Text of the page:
Growth in the UK services sector slowed in August against a background of fragile business confidence, according to the latest PMI.
The IHS Markit/CIPS UK Services Purchasing Managers’ Index slipped to 53.2 in August, down on 53.8 in July and against the neutral reading of 50, which indicates neither contraction nor expansion.
New order volumes increased at the second-slowest rate since September 2016 and survey respondents noted subdued client demand and heightened uncertainty about the domestic economic outlook.
The survey also highlighted stronger cost pressures in the sector, with the rate of input price inflation the fastest since February. Higher staff costs, fuel bills and prices for imported items contributed to an increase in average prices charged by service providers.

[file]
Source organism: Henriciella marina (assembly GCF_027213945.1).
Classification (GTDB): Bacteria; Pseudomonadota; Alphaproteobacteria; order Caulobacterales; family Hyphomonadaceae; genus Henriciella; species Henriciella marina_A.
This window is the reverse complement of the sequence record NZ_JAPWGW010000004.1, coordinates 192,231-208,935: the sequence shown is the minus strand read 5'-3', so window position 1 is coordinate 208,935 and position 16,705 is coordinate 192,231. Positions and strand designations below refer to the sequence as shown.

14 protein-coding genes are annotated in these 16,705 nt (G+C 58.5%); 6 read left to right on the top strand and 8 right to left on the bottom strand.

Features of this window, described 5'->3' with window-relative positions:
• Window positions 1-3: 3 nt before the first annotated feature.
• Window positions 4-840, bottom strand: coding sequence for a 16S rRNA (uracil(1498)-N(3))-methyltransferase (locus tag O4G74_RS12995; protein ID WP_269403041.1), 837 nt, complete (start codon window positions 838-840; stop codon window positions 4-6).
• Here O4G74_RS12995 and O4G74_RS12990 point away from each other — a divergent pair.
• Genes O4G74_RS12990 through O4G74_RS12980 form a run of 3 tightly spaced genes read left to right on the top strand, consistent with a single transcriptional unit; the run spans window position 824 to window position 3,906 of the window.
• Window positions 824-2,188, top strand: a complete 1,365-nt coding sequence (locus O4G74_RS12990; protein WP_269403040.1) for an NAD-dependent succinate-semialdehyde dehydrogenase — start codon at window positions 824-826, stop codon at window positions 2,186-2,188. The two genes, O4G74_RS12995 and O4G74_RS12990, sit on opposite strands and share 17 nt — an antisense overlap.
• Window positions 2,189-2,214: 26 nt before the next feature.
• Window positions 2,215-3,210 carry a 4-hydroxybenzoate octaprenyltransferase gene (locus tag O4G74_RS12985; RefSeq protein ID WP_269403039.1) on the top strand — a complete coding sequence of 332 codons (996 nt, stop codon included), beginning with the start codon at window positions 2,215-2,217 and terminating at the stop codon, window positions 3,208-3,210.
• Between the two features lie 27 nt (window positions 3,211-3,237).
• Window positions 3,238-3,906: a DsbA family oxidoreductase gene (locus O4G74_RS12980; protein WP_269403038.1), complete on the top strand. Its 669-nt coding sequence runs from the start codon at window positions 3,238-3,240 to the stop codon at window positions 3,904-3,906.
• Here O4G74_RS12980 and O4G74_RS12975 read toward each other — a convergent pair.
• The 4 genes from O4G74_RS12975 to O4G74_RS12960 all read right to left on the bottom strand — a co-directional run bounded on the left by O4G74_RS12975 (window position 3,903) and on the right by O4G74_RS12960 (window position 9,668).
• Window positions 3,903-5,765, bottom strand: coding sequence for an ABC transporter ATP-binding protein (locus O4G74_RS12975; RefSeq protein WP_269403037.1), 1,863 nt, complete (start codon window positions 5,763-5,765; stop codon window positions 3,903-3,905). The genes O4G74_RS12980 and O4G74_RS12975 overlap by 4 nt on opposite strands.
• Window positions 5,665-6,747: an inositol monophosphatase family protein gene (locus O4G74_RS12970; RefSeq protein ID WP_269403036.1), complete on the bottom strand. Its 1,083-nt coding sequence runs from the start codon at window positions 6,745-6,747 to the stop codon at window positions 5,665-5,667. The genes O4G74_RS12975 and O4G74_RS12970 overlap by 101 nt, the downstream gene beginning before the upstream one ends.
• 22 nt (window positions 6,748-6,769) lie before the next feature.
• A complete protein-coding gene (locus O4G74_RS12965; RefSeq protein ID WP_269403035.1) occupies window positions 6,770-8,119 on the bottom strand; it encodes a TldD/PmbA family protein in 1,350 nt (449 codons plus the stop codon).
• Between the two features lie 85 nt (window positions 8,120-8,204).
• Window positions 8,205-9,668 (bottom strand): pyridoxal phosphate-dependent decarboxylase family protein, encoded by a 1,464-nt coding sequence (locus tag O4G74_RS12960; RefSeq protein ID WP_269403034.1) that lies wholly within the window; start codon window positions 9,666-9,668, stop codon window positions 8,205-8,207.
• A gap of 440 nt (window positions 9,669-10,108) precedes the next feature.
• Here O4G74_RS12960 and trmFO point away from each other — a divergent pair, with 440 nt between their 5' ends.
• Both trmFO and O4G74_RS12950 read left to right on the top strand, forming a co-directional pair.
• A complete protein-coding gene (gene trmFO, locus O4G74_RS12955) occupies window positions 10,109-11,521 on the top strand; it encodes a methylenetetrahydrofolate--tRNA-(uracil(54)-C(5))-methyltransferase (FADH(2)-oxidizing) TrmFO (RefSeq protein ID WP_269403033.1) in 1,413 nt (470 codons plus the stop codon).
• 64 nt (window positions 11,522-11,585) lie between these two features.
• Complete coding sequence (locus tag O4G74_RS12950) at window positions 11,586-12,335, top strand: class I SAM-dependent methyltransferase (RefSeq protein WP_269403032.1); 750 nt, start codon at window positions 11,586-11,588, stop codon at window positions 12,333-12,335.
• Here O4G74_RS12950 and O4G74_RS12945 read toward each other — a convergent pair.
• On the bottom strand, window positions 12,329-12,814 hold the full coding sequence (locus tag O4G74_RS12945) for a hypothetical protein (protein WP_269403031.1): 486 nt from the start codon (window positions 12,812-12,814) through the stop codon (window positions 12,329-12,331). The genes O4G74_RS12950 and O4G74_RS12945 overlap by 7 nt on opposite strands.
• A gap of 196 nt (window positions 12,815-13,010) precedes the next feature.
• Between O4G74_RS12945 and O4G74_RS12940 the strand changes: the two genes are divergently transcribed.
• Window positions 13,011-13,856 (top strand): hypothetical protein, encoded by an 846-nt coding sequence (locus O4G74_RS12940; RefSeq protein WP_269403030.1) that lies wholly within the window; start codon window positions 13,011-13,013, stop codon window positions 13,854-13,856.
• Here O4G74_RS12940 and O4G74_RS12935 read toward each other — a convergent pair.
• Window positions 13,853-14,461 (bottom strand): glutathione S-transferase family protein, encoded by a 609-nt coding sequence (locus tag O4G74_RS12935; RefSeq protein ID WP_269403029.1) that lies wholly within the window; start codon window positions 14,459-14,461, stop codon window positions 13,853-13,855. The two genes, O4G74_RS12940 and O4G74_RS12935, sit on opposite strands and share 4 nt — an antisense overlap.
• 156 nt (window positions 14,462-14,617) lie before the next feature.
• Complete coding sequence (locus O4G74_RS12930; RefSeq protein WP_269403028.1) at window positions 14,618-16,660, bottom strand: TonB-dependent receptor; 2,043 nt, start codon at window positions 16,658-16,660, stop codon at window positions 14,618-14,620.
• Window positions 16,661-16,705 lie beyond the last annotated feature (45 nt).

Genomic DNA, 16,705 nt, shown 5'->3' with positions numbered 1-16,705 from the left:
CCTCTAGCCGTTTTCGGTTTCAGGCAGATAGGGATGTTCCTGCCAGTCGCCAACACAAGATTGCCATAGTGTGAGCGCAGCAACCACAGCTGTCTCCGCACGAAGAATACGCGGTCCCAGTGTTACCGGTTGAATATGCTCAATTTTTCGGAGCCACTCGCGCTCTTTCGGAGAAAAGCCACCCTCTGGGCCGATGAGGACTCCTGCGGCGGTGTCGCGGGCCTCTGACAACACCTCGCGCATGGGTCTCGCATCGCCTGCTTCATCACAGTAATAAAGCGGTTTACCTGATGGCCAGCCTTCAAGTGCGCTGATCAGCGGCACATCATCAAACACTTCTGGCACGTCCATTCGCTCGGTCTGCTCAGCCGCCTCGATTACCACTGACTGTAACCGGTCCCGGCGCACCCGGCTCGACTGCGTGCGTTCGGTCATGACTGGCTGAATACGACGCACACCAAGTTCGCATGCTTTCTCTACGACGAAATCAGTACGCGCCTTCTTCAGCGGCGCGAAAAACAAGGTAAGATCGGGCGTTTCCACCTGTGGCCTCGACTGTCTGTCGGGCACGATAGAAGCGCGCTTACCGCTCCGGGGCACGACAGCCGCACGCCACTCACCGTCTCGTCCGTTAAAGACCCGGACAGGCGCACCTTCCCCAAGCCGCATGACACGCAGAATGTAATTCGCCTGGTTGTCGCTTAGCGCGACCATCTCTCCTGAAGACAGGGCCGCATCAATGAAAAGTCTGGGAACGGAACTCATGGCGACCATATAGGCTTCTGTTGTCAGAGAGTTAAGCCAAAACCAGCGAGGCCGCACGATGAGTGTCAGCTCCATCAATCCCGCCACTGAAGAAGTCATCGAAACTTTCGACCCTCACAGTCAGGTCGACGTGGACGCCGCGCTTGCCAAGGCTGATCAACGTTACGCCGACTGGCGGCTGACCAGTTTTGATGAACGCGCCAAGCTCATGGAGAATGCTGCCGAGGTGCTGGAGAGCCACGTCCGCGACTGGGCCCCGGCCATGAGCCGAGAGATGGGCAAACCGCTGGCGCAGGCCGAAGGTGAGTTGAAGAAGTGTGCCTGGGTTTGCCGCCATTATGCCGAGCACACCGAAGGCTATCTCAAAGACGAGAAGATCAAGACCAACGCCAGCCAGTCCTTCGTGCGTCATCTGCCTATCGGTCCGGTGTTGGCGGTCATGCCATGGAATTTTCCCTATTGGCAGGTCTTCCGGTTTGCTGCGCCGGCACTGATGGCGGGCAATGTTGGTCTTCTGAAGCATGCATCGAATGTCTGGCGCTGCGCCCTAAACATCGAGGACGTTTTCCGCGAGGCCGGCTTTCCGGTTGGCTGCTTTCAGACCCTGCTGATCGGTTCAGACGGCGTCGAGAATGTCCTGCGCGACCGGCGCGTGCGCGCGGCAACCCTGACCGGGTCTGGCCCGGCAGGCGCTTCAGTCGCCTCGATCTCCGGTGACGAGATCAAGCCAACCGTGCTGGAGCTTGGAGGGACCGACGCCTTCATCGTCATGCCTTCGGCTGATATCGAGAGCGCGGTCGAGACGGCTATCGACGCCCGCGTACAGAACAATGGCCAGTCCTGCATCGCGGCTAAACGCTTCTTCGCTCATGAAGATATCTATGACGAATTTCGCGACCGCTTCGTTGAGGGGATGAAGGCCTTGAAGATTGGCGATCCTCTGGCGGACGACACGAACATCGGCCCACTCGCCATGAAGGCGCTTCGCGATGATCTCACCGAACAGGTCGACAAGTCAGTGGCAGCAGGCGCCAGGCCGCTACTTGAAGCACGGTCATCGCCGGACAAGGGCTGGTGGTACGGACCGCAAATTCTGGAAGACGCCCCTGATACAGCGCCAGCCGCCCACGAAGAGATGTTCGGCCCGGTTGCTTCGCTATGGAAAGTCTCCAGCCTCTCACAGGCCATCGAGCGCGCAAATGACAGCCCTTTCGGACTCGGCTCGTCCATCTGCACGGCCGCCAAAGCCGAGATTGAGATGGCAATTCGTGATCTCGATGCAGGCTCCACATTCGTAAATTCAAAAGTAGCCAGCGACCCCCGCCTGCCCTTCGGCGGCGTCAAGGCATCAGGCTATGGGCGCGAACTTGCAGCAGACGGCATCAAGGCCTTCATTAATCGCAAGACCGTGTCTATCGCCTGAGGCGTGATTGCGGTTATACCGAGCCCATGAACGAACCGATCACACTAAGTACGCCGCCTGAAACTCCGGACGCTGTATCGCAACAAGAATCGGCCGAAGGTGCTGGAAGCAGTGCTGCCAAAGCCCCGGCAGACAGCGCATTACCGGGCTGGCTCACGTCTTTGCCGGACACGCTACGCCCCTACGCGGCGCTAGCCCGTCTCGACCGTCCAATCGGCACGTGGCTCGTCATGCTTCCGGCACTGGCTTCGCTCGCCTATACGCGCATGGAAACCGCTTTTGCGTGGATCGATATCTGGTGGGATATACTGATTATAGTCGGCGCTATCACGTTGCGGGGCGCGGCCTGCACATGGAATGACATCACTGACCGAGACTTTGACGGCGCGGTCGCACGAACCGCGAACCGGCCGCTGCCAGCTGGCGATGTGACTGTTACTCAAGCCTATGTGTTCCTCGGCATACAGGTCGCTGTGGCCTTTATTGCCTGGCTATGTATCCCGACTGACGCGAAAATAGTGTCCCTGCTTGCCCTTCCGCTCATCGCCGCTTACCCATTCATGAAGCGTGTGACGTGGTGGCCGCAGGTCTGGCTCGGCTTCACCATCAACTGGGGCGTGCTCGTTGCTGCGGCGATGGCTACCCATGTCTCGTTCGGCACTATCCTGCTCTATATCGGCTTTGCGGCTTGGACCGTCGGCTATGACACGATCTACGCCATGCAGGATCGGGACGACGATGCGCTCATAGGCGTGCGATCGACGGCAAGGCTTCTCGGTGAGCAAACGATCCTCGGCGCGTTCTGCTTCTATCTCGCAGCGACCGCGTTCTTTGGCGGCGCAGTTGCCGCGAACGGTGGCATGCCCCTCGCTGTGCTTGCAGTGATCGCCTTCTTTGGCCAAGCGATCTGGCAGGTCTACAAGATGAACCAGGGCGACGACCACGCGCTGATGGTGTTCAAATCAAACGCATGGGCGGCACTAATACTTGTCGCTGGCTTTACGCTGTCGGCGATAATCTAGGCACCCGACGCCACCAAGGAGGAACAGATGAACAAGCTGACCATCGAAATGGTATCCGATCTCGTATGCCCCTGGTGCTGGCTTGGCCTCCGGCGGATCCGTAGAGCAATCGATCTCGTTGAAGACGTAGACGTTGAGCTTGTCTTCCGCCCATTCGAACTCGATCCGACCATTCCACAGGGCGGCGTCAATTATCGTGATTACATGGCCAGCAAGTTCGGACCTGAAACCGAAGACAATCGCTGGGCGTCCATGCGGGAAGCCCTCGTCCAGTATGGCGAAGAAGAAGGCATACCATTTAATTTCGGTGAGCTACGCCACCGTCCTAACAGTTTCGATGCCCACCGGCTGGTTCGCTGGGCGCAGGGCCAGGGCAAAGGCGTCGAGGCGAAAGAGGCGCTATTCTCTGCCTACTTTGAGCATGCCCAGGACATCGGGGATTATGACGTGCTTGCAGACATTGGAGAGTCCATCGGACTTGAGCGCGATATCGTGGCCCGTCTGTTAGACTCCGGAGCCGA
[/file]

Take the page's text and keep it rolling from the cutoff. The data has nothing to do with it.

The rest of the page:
Duncan Brock, director of customer relationships at CIPS, said: “A slowdown month as the services sector comes off the boil, challenged by a general unwillingness to spend and invest, alongside fragility in confidence among consumers as a result of Brexit.”
Chris Williamson, chief business economist at IHS Markit, said: “In services, the weaker growth trend was most evident in consumer–facing sectors such as hotels and restaurants and other personal services, which includes businesses such as cinemas, gyms and hairdressers.
“The overall level of optimism also remained subdued, mainly linked to Brexit uncertainty, close to levels that have previously been indicative of the economy stalling or even contracting.”
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